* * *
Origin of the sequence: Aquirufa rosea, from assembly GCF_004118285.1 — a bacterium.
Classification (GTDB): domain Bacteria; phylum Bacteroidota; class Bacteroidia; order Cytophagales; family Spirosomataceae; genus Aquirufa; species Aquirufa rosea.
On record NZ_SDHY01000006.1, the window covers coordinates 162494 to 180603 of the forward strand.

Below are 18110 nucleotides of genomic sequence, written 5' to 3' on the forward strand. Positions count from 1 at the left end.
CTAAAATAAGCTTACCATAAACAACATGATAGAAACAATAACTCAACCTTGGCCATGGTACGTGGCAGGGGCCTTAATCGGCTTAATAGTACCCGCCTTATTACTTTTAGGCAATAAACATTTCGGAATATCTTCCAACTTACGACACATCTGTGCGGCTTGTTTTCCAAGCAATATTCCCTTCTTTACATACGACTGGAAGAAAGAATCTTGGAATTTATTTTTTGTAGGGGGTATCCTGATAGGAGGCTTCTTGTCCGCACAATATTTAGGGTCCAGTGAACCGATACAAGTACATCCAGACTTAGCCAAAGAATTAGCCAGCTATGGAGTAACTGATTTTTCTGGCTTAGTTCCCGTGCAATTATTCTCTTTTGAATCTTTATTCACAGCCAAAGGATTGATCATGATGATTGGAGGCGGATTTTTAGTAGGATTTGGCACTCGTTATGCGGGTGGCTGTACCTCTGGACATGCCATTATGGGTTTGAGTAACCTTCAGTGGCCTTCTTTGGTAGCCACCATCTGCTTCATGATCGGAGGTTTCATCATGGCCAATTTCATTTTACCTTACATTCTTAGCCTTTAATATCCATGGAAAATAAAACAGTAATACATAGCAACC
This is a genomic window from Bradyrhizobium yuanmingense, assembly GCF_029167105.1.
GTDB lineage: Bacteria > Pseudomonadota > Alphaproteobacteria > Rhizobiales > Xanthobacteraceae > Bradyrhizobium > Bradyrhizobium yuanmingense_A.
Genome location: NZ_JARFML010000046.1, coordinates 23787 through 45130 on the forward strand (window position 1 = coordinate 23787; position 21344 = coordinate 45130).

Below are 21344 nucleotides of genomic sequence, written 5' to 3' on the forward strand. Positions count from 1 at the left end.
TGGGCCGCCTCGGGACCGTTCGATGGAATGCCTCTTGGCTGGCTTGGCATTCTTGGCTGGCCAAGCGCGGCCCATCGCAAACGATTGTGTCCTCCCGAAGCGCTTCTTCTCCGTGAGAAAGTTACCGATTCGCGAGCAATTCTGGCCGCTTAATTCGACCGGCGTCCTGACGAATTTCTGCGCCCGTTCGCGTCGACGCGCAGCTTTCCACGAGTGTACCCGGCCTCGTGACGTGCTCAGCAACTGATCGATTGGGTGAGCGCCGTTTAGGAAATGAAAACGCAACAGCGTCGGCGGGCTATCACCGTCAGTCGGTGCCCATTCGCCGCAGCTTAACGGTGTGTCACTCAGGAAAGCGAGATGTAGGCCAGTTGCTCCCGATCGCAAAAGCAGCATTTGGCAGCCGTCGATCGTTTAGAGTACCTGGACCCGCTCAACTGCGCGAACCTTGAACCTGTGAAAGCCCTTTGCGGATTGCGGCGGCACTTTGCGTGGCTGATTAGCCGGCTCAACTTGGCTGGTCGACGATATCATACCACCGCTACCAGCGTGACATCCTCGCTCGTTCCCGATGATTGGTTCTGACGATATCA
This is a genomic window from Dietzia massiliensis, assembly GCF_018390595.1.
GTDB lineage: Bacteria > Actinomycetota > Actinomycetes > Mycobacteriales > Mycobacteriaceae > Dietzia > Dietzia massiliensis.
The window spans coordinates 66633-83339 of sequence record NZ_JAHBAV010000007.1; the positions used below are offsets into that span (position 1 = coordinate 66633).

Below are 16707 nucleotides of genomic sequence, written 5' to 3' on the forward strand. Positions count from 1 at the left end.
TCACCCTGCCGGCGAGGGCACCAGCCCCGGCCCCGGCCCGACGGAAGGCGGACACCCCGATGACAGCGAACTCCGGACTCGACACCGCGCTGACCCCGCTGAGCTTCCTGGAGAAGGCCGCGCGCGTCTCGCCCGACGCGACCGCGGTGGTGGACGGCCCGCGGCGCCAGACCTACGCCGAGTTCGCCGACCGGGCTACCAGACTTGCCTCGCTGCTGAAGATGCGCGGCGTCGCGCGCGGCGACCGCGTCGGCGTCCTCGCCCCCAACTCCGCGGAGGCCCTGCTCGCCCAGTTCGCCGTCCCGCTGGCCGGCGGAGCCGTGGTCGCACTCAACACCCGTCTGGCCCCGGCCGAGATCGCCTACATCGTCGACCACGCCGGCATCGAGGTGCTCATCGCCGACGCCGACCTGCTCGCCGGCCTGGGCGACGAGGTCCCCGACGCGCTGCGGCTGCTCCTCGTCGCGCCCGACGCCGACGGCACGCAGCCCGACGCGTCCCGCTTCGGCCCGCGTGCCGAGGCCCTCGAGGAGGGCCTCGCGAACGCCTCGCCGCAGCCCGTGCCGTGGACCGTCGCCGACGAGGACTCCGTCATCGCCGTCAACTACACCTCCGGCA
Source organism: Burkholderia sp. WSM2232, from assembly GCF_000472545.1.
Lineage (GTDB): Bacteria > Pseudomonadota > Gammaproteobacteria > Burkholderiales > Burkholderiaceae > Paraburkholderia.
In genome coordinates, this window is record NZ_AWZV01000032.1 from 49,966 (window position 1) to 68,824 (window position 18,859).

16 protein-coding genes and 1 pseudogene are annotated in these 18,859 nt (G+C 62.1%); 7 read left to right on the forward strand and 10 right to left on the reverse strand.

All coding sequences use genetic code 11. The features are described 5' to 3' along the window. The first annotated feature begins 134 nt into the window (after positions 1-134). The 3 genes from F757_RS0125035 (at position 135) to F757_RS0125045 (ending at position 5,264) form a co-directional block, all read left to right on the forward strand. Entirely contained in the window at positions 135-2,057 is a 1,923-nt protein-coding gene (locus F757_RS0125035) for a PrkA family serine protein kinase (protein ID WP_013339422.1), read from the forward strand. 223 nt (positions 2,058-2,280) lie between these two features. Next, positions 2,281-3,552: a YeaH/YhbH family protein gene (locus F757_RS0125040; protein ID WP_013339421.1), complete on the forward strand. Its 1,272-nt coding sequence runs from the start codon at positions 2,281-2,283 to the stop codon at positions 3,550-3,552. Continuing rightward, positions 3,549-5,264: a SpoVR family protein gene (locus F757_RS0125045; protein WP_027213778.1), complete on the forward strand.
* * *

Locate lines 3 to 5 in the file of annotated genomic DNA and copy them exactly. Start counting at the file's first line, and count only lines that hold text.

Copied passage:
On record NZ_SDHY01000006.1, the window covers coordinates 162494 to 180603 of the forward strand.

Below are 18110 nucleotides of genomic sequence, written 5' to 3' on the forward strand. Positions count from 1 at the left end.
CTAAAATAAGCTTACCATAAACAACATGATAGAAACAATAACTCAACCTTGGCCATGGTACGTGGCAGGGGCCTTAATCGGCTTAATAGTACCCGCCTTATTACTTTTAGGCAATAAACATTTCGGAATATCTTCCAACTTACGACACATCTGTGCGGCTTGTTTTCCAAGCAATATTCCCTTCTTTACATACGACTGGAAGAAAGAATCTTGGAATTTATTTTTTGTAGGGGGTATCCTGATAGGAGGCTTCTTGTCCGCACAATATTTAGGGTCCAGTGAACCGATACAAGTACATCCAGACTTAGCCAAAGAATTAGCCAGCTATGGAGTAACTGATTTTTCTGGCTTAGTTCCCGTGCAATTATTCTCTTTTGAATCTTTATTCACAGCCAAAGGATTGATCATGATGATTGGAGGCGGATTTTTAGTAGGATTTGGCACTCGTTATGCGGGTGGCTGTACCTCTGGACATGCCATTATGGGTTTGAGTAACCTTCAGTGGCCTTCTTTGGTAGCCACCATCTGCTTCATGATCGGAGGTTTCATCATGGCCAATTTCATTTTACCTTACATTCTTAGCCTTTAATATCCATGGAAAATAAAACAGTAATACATAGCAACC